Palladium is a chemical element with the symbol Pd and atomic number 46. It is a rare and lustrous silvery-white metal in appearance. In the periodic table, palladium is located in group 10, period 5, d-block. The periodic table is a chart that shows how chemical elements are related to each other. Palladium, ruthenium, rhodium, Osmium, indium and platinum makes up the platinum group of metals. Due to the nature of their reactivity, these metals can also be referred to as noble metals. They are generally less reactive. These metals have similar properties, but palladium has the lowest melting point and is the least dense of them.
What You Need To Know About Palladium
Palladium was discovered along with rhodium in 1803 by English Chemist William Hyde Wollaston (1766-1828). Wollaston had been studying platinum ores, taken from South America. The name Palladium was taken from Pallas, an asteroid that had been discovered at about the same time.
Occurrence In Nature
Palladium occurs in nature as a free metal and also alloyed with gold, platinum and other platinum group metals. The metal is mined primarily in Russia and South Africa and mostly extracted as a secondary product from operations that are focused on other metals such as platinum or nickel. It is also extracted as a by-product of copper and zinc refining. Palladium is also found in United States and Canada.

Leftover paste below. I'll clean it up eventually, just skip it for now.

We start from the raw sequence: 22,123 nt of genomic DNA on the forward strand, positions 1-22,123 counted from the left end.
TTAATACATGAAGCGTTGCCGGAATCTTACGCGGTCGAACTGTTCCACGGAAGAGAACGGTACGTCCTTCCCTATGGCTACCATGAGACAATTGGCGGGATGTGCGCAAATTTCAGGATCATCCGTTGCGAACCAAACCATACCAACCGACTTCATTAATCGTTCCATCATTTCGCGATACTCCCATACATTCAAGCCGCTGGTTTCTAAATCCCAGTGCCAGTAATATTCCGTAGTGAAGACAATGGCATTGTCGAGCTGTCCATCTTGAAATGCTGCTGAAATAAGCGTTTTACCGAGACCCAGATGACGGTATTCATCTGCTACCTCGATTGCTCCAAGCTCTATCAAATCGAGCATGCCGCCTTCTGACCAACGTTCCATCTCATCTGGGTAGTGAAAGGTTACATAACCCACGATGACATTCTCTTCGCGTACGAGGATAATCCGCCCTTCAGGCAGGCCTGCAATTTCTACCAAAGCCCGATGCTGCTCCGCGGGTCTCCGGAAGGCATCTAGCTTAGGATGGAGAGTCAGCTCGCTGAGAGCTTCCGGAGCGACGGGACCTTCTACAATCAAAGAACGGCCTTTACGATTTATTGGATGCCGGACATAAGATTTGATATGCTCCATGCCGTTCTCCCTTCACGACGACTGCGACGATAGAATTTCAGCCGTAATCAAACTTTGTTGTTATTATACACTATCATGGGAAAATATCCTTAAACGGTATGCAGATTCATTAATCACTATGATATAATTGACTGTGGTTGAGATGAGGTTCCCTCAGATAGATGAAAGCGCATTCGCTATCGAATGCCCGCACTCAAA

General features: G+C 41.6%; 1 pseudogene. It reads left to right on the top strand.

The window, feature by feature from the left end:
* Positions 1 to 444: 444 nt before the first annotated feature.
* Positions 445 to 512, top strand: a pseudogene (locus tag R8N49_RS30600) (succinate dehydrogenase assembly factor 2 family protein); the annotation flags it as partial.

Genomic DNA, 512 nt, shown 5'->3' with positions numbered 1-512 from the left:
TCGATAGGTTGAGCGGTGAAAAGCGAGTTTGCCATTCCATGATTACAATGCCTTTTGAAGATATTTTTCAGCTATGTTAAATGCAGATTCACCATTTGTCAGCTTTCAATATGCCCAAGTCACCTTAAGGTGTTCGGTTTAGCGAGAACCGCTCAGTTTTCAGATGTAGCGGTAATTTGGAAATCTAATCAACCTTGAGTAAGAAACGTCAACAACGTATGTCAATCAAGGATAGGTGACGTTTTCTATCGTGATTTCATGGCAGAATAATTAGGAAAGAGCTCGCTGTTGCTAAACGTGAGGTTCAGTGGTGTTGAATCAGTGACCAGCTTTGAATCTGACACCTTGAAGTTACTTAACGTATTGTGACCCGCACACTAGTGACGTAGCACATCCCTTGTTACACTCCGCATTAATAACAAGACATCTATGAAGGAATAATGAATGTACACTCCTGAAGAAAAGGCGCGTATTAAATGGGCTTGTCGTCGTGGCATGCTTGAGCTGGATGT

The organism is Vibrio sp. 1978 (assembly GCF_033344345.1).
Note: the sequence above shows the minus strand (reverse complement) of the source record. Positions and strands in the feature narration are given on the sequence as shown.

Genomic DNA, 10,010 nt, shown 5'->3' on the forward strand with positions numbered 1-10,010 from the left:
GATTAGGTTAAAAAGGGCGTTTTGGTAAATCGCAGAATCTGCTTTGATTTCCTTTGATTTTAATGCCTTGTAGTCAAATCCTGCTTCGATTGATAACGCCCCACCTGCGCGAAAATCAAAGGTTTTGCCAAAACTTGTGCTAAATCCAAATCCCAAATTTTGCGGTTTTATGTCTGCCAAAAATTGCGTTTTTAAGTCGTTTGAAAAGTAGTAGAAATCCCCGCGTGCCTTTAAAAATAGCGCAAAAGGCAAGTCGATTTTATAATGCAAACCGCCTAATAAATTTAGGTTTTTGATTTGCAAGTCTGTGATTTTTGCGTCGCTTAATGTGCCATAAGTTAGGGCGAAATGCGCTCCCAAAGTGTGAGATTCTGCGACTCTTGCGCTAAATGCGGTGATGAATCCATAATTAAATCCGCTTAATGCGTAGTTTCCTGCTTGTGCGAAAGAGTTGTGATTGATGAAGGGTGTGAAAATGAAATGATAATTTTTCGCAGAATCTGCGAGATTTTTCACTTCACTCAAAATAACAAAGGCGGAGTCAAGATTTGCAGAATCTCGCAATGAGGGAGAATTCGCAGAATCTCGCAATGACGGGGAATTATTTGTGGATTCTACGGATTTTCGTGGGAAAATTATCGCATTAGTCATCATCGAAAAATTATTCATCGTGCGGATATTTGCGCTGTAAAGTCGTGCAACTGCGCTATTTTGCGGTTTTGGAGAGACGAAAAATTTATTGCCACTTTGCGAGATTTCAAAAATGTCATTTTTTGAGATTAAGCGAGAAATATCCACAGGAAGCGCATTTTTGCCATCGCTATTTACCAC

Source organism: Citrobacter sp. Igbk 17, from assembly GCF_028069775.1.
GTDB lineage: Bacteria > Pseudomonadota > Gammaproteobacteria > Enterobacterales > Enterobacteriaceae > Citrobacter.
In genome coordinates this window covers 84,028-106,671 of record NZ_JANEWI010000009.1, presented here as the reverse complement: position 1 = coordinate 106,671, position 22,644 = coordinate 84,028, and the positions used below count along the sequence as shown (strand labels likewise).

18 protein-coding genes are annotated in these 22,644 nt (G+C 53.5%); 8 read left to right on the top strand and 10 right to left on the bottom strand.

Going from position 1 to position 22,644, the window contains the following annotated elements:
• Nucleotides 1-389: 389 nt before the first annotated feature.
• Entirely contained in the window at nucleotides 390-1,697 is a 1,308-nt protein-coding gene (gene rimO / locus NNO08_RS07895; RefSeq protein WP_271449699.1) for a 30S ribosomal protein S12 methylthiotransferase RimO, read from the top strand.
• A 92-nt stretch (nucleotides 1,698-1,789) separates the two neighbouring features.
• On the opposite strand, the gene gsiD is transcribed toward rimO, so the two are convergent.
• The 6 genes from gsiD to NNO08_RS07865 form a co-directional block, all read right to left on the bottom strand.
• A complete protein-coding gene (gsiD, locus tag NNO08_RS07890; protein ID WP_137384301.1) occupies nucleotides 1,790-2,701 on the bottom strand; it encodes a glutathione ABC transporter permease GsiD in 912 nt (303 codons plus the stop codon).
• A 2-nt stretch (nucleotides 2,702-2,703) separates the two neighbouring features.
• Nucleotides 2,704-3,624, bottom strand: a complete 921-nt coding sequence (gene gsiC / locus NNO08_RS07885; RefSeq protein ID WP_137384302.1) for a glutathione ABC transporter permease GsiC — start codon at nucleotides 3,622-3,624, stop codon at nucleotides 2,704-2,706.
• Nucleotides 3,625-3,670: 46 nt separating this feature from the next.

Periodic Table Facts
- The atomic symbol of Palladium on the periodic table of elements is Pd.
- In the periodic table, palladium is located in group 10, period 5, d-block.
- Palladium is categorized as a transition metal in the periodic table.
- The atomic number of palladium is 46. Atomic number is the number of protons.
- The ground state electronic configuration of neutral tungsten is [Kr]4d10.
- Electrons per shell in Palladium are 2, 8, 18, 18.
- Palladium is a hard, silver-white metal that resembles platinum.
- Palladium is malleable and ductile. Malleable means, capable of being hammered into thin sheets whereas ductile means capable of being drawn into thin wires.
- Palladium has an extensive ability to absorb hydrogen (up to 900 times its own volume).
- Palladium is a solid at standard temperature and pressure.
- Palladium metal that is paramagnetic at room temperature.
- Palladium is soft and ductile when annealed and is greatly increased in strength and hardness when cold-worked.
- The melting point of palladium is 1828.05K (2830.82oF, 1554.9oC).
- Boiling point of palladium is 2963oC (3236K, 5365oF).
- Density of palladium is 12.023 grams per cubic centimeter (g/cm3).